In New Jersey, the official party line (of pretty much all parties) has been unwavering support of Atlantic City. Governor Chris Christie and legislators have made it a point of emphasis to give the gambling resort city a chance to recover over the next few years, and have offered help ranging from the introduction of online gambling to a ban on talks of casinos outside the city.
But it’s starting to appear as though that policy could change in the years to come. During a meeting with the editorial board of The Record, State Senate President Stephen Sweeney (D-3rd District) said that he has been having private conversations about the possibility of a casino in North Jersey for the past year with officials in the region.
Question Could Reach Ballot in 2015
That statement conflicts with the public stance supported by Sweeney and Governor Christie over casinos outside of Atlantic City. Both worked to put a five-year ban on any plans or discussion for casinos beyond the city into place, a period that would not end until early 2016. But according to Sweeney, it’s possible that expanded casino gaming could show up on the New Jersey ballot as early as November 2015, a year earlier than many thought possible.
Sweeney still says he has the best interests of Atlantic City in mind. According to him, any new plan would have to include ideas on how the new casino could help the traditional home of New Jersey gambling.
“I’ve talked to people [in North Jersey] about gaming,” Sweeney said. “If everyone is telling the truth – and you know I’m skeptical, too – then they care about Atlantic City, too.”
The change of heart could be a result of the increasing pressures being faced by Atlantic City. Increased competition seems to be more of a concern every year, especially now that New York is in the process of their own casino expansion. In addition, there could be as many as three casino closures in the city during 2014: The Atlantic Club shut down in January, the Showboat will do so in August, and the Revel has filed for bankruptcy for the second time in two years, and could close if a buyer is not found.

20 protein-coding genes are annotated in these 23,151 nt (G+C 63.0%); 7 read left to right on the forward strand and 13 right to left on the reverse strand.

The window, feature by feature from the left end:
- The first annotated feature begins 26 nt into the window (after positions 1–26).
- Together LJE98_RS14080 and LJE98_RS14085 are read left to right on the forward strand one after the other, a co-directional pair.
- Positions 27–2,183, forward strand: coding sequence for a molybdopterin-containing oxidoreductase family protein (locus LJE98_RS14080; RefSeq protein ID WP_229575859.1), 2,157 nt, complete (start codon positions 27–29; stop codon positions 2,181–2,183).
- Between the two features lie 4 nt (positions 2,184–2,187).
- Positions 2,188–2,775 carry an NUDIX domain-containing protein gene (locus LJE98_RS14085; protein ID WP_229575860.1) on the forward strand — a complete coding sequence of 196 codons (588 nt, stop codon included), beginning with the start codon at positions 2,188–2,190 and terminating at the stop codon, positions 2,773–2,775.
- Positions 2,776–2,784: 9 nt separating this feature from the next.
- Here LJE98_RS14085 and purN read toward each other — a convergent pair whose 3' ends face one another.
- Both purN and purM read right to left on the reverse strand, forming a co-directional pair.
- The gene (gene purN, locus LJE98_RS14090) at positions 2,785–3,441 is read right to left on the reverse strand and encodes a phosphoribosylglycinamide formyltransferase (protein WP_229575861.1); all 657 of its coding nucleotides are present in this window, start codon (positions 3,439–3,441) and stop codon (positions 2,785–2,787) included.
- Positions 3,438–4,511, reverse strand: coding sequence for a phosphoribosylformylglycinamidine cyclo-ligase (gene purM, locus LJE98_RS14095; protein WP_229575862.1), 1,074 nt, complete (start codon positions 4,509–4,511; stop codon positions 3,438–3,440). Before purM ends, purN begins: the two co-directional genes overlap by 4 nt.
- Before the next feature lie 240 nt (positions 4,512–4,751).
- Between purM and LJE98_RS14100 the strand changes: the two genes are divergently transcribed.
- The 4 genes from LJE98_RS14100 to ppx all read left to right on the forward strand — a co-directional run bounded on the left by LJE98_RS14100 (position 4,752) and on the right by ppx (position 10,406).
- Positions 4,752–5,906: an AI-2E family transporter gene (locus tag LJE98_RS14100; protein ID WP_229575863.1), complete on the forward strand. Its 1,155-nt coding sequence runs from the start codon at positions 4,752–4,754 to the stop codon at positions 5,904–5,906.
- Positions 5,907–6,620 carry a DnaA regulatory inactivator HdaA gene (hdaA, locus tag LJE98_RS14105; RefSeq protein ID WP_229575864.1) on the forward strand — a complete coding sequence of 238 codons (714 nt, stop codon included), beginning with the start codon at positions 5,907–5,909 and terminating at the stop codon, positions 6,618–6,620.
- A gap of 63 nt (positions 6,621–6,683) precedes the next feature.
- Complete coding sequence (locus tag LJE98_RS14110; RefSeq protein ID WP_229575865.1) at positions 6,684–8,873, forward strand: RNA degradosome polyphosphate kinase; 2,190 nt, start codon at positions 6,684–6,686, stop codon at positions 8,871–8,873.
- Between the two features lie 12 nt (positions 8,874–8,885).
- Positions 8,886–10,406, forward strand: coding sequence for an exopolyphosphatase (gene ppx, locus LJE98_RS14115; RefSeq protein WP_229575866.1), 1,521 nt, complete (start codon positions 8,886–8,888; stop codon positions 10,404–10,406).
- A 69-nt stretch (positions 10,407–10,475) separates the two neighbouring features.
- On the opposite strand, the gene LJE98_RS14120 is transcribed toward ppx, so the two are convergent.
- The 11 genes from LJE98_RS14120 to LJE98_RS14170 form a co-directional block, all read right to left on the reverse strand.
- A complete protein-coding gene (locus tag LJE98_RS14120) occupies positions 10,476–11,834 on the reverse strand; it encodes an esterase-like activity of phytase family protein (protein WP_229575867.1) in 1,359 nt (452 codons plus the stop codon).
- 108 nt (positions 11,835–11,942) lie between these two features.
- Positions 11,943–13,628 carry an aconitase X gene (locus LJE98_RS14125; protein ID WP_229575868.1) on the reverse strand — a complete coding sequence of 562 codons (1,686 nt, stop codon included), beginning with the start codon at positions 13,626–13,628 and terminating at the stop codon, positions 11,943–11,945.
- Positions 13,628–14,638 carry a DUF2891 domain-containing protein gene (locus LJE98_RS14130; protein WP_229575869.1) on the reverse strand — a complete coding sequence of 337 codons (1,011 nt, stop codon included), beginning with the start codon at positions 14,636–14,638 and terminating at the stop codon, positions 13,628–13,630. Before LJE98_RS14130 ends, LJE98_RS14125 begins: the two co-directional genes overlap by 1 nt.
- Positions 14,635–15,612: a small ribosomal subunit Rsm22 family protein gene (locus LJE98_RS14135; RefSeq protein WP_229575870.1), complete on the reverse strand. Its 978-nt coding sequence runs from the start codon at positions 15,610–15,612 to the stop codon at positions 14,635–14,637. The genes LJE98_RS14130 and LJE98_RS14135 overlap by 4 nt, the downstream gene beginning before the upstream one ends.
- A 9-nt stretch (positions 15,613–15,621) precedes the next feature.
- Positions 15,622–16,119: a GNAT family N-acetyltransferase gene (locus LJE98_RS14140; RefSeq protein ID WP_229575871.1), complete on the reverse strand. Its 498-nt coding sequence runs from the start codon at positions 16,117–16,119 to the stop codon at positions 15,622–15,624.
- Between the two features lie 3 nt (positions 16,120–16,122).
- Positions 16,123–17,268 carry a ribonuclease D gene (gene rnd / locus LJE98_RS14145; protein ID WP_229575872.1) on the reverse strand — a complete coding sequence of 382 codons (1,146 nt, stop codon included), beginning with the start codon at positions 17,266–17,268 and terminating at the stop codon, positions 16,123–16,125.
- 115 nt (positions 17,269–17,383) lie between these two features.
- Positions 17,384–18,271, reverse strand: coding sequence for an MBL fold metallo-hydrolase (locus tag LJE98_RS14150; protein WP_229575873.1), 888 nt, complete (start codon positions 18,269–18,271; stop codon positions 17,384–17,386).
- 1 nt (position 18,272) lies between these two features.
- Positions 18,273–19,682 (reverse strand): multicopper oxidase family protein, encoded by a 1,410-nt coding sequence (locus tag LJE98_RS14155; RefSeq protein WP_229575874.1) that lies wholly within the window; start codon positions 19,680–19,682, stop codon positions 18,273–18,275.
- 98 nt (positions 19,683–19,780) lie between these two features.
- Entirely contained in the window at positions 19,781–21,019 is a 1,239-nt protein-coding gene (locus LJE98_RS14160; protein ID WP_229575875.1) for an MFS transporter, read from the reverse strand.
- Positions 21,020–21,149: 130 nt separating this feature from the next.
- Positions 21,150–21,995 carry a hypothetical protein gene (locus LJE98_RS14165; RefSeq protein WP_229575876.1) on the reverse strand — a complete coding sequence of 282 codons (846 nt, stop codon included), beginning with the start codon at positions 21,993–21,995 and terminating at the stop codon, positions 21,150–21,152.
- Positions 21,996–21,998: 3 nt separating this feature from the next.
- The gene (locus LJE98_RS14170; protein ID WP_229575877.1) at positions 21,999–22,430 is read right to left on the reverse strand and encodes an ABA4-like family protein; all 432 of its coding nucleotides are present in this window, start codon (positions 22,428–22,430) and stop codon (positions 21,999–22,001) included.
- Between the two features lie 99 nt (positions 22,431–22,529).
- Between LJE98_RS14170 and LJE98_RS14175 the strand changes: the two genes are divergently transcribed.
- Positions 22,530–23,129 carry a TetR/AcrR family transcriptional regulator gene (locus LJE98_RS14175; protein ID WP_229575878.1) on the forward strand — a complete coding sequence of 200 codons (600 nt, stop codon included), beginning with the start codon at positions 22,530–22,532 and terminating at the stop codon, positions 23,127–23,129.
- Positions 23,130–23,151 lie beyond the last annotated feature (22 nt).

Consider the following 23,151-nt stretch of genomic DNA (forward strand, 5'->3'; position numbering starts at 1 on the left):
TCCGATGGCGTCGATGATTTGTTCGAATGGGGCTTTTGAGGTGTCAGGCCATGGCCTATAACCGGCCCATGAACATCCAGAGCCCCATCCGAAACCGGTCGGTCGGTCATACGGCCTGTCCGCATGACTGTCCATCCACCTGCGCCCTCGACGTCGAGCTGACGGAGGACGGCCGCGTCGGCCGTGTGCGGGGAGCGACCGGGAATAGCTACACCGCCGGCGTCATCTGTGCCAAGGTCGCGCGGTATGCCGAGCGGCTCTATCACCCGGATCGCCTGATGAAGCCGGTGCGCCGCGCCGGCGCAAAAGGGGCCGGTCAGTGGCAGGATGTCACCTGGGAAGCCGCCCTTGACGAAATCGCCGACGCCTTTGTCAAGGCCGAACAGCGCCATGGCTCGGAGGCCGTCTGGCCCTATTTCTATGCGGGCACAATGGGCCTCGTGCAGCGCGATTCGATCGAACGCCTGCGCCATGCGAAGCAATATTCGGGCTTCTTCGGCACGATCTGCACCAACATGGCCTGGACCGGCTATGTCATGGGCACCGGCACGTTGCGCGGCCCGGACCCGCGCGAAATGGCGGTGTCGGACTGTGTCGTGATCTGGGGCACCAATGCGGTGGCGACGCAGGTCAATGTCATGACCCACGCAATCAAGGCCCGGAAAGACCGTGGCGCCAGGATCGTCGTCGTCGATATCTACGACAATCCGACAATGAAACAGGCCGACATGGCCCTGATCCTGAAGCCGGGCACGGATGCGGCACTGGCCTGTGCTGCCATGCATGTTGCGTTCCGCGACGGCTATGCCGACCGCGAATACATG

State Officials Come Out in Favor of Plan
Several other state officials immediately expressed support for Sweeney’s statements. Assemblyman Ralph Caputo (D-Essex) has been a supporter of bringing one or more casinos to North Jersey, including one in the Meadowlands.
“I’m very pleased that he has opened his mind to the possibility of helping the state’s gaming business statewide,” Caputo said. “Atlantic City is under tremendous strain, and we can’t just abandon them.”
Republican State Senator Steven Oroho also reacted positively to Sweeney’s comments.
“By co-branding new gaming venues with the global brand Atlantic City already has built up, and by leveraging loyalty programs, we can help make Atlantic City a preeminent destination location,” he said.
But for one other prominent supporter of gambling in the state, even Sweeney’s plan isn’t as fast as it could be.
“I congratulate Senator Sweeney for opening this door, but we need to walk through it with a referendum on this year’s ballot,” said State Senator Ray Lesniak (D-Union). Even Lesniak admitted that it was probably too late to make that happen, however.